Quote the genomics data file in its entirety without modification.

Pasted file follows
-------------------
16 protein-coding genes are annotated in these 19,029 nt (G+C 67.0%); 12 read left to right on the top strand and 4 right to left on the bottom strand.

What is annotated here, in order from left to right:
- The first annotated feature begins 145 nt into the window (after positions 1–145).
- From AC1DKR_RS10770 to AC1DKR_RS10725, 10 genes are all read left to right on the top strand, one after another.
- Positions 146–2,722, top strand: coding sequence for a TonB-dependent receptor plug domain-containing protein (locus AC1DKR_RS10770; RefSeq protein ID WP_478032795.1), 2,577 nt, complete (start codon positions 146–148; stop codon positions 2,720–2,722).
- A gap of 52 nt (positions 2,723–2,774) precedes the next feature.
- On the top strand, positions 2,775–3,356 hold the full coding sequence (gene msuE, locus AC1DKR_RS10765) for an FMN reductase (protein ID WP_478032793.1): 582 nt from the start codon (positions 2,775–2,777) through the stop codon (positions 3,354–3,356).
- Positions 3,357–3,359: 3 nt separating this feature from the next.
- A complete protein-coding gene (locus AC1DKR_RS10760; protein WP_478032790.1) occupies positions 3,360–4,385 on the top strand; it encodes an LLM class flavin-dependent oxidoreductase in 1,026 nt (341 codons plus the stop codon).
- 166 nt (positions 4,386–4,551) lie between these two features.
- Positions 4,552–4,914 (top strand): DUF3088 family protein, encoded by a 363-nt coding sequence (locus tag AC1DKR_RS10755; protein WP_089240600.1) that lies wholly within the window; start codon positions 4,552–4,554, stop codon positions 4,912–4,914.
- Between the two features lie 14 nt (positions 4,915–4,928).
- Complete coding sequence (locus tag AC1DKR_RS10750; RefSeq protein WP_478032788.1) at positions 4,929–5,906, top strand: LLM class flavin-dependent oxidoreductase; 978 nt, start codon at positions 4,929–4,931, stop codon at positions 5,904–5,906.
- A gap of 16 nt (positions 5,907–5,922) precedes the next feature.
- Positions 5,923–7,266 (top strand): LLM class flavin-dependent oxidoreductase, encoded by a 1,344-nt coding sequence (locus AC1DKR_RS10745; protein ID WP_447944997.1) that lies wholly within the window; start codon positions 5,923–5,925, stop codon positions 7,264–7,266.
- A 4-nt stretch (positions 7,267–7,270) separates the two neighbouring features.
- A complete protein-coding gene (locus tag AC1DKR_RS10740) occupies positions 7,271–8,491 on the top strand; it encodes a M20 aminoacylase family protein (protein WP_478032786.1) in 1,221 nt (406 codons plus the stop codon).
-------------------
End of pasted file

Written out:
16 protein-coding genes are annotated in these 19,029 nt (G+C 67.0%); 12 read left to right on the top strand and 4 right to left on the bottom strand.

What is annotated here, in order from left to right:
- The first annotated feature begins 145 nt into the window (after positions 1–145).
- From AC1DKR_RS10770 to AC1DKR_RS10725, 10 genes are all read left to right on the top strand, one after another.
- Positions 146–2,722, top strand: coding sequence for a TonB-dependent receptor plug domain-containing protein (locus AC1DKR_RS10770; RefSeq protein ID WP_478032795.1), 2,577 nt, complete (start codon positions 146–148; stop codon positions 2,720–2,722).
- A gap of 52 nt (positions 2,723–2,774) precedes the next feature.
- On the top strand, positions 2,775–3,356 hold the full coding sequence (gene msuE, locus AC1DKR_RS10765) for an FMN reductase (protein ID WP_478032793.1): 582 nt from the start codon (positions 2,775–2,777) through the stop codon (positions 3,354–3,356).
- Positions 3,357–3,359: 3 nt separating this feature from the next.
- A complete protein-coding gene (locus AC1DKR_RS10760; protein WP_478032790.1) occupies positions 3,360–4,385 on the top strand; it encodes an LLM class flavin-dependent oxidoreductase in 1,026 nt (341 codons plus the stop codon).
- 166 nt (positions 4,386–4,551) lie between these two features.
- Positions 4,552–4,914 (top strand): DUF3088 family protein, encoded by a 363-nt coding sequence (locus tag AC1DKR_RS10755; protein WP_089240600.1) that lies wholly within the window; start codon positions 4,552–4,554, stop codon positions 4,912–4,914.
- Between the two features lie 14 nt (positions 4,915–4,928).
- Complete coding sequence (locus tag AC1DKR_RS10750; RefSeq protein WP_478032788.1) at positions 4,929–5,906, top strand: LLM class flavin-dependent oxidoreductase; 978 nt, start codon at positions 4,929–4,931, stop codon at positions 5,904–5,906.
- A gap of 16 nt (positions 5,907–5,922) precedes the next feature.
- Positions 5,923–7,266 (top strand): LLM class flavin-dependent oxidoreductase, encoded by a 1,344-nt coding sequence (locus AC1DKR_RS10745; protein ID WP_447944997.1) that lies wholly within the window; start codon positions 5,923–5,925, stop codon positions 7,264–7,266.
- A 4-nt stretch (positions 7,267–7,270) separates the two neighbouring features.
- A complete protein-coding gene (locus tag AC1DKR_RS10740) occupies positions 7,271–8,491 on the top strand; it encodes a M20 aminoacylase family protein (protein WP_478032786.1) in 1,221 nt (406 codons plus the stop codon).